PANAMA CITY, Panama - The anniversary of the 1989 U.S. invasion was declared a day of "national mourning" by Panama's legislature yesterday, and it established a commission to determine how many people were killed when U.S. troops stormed the capital.

The measure was unanimously approved as Panama commemorated the 18th anniversary of the day thousands of U.S. soldiers landed to arrest dictator Manuel Noriega on drug charges.

"This is a recognition of those who fell on Dec. 20 as a result of the cruel and unjust invasion by the most powerful army in the world," said Rep. Cesar Pardo of the governing Democratic Revolutionary Party, which holds a majority in the legislature.

The measure, which requires the approval of President Martin Torrijos, calls for a monument to honor the dead, most likely in El Chorrillo, a neighborhood destroyed by bombs during the attack.

U.S. officials downplayed the issue. "We prefer to look to the future," U.S. Embassy spokesman Gavin Sundwall said. "We are very satisfied to have a friend and partner like Panama, a nation that has managed to develop a mature democracy."

Polls at the time indicated that Panamanians overwhelmingly welcomed the invasion that rid them of Noriega, who was later convicted in absentia here and sentenced to 60 years in prison on charges of embezzlement, corruption and murdering opponents.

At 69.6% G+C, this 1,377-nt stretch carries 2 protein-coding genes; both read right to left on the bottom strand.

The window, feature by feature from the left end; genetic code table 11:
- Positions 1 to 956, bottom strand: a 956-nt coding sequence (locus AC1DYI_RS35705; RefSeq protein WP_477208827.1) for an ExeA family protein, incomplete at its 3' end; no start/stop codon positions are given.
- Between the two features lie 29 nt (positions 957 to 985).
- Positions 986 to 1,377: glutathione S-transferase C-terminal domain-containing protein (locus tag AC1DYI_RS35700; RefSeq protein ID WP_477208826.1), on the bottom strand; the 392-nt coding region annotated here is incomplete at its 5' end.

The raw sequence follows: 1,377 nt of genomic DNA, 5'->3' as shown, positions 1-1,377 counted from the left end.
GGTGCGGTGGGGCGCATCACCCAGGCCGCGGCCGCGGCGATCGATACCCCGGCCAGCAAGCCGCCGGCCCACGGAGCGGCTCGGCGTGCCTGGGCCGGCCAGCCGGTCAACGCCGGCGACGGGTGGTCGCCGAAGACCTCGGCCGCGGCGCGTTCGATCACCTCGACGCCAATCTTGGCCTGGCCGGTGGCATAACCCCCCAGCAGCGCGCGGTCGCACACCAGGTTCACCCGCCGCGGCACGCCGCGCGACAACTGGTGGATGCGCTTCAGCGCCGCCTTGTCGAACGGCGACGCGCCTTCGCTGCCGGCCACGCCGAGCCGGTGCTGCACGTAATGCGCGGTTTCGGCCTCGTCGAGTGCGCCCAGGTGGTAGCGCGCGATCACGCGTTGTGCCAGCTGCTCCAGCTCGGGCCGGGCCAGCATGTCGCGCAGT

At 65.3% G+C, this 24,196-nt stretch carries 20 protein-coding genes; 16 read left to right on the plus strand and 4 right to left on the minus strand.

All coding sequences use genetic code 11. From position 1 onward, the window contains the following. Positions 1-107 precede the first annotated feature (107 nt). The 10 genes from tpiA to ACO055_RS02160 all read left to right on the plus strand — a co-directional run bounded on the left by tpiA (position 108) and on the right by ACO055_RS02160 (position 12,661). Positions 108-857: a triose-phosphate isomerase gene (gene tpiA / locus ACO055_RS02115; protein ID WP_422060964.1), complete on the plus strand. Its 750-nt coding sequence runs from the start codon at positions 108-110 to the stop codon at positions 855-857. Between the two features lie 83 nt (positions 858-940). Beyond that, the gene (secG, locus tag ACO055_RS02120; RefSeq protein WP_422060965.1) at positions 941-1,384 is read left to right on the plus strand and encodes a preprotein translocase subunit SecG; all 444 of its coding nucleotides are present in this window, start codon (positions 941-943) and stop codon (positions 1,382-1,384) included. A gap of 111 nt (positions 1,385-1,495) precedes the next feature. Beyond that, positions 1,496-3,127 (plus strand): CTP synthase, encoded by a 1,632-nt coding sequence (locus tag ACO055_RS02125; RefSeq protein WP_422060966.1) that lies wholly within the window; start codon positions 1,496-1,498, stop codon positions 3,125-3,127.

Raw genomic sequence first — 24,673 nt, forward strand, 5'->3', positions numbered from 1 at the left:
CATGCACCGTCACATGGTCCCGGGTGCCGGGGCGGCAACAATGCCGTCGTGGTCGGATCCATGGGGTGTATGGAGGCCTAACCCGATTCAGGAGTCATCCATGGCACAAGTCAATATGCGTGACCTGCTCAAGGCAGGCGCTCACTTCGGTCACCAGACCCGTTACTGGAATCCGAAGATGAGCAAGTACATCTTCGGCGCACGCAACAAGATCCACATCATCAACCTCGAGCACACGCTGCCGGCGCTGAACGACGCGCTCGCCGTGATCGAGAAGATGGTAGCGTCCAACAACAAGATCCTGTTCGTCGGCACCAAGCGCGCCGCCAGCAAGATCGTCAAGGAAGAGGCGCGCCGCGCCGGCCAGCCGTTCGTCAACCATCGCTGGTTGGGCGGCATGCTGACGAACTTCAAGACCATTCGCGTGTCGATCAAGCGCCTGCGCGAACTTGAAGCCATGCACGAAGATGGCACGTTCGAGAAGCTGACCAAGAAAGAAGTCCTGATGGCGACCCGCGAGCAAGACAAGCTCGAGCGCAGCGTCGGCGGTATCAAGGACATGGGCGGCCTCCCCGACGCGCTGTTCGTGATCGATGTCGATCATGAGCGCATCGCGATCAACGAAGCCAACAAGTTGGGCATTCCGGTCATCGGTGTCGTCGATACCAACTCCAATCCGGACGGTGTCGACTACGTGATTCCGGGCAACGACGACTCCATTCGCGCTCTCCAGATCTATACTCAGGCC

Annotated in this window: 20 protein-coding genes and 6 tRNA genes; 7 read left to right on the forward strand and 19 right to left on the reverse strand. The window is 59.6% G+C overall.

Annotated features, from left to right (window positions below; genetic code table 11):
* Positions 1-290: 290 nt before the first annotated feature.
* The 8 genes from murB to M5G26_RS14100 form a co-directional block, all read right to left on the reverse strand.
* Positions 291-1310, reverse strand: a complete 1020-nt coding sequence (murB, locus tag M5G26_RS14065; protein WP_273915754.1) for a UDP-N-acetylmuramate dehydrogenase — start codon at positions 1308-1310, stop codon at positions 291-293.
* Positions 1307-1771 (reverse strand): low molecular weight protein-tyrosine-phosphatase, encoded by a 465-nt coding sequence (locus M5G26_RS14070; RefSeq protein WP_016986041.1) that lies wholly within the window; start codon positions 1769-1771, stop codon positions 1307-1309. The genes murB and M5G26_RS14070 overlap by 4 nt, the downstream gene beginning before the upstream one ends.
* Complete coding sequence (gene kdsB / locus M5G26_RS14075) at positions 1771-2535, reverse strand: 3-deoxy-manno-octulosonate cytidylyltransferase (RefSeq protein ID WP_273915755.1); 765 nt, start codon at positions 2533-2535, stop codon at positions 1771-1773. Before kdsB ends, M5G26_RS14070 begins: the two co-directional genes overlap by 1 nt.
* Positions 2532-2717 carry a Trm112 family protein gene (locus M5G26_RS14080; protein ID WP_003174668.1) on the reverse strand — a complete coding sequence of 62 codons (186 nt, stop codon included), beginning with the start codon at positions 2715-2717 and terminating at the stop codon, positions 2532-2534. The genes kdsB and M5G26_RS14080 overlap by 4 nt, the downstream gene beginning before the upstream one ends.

But national feelings have grown that the invasion was a blow to the nation's dignity.

The government estimates that 472 to 500 Panamanians were killed. Human-rights groups say 1,000 died. About 25,000 U.S. troops invaded, 23 of whom were killed.

Yesterday's measure establishes a "truth and reconciliation" commission with representatives of the Roman Catholic Church and Attorney General's Office to determine the exact number of civilian and military deaths.

It also will try to list the names of those killed from October 1968, when military rule began in Panama under the current president's father, to December 1989, when Noriega was ousted.

Noriega became president after his mentor, Gen. Omar Torrijos, died in a 1981 plane crash.

Noriega, a former collaborator of the CIA, was sentenced to 30 years on U.S. drug-trafficking charges in 1992. His sentence, reduced for good behavior, ended on Sept. 9, but he remains in custody until the resolution of an extradition request by France, which wants to try him on money-laundering charges.

While Noriega was imprisoned, Torrijos' old party was voted out of power and the military was replaced by a national police force.

Torrijos' son Martin, who earned an economics degree at Texas A&M University, worked to distance himself from the old dictatorship, noting he was in the United States at the time. He was elected president in 2004.

"All political sectors have wanted to cast a blanket of forgetfulness" over the invasion, Rep. Pedro Miguel Gonzalez, president of the legislature since September, said on the eve of the anniversary.

"Maybe out of shame or for other reasons, but it isn't fair to all of those Panamanians that still lie in common graves," he said.

The United States has a pending case against Gonzalez for the alleged murder of U.S. soldier Zak Hernandez in 1992 during an ambush that came just days before a visit from President George H.W. Bush.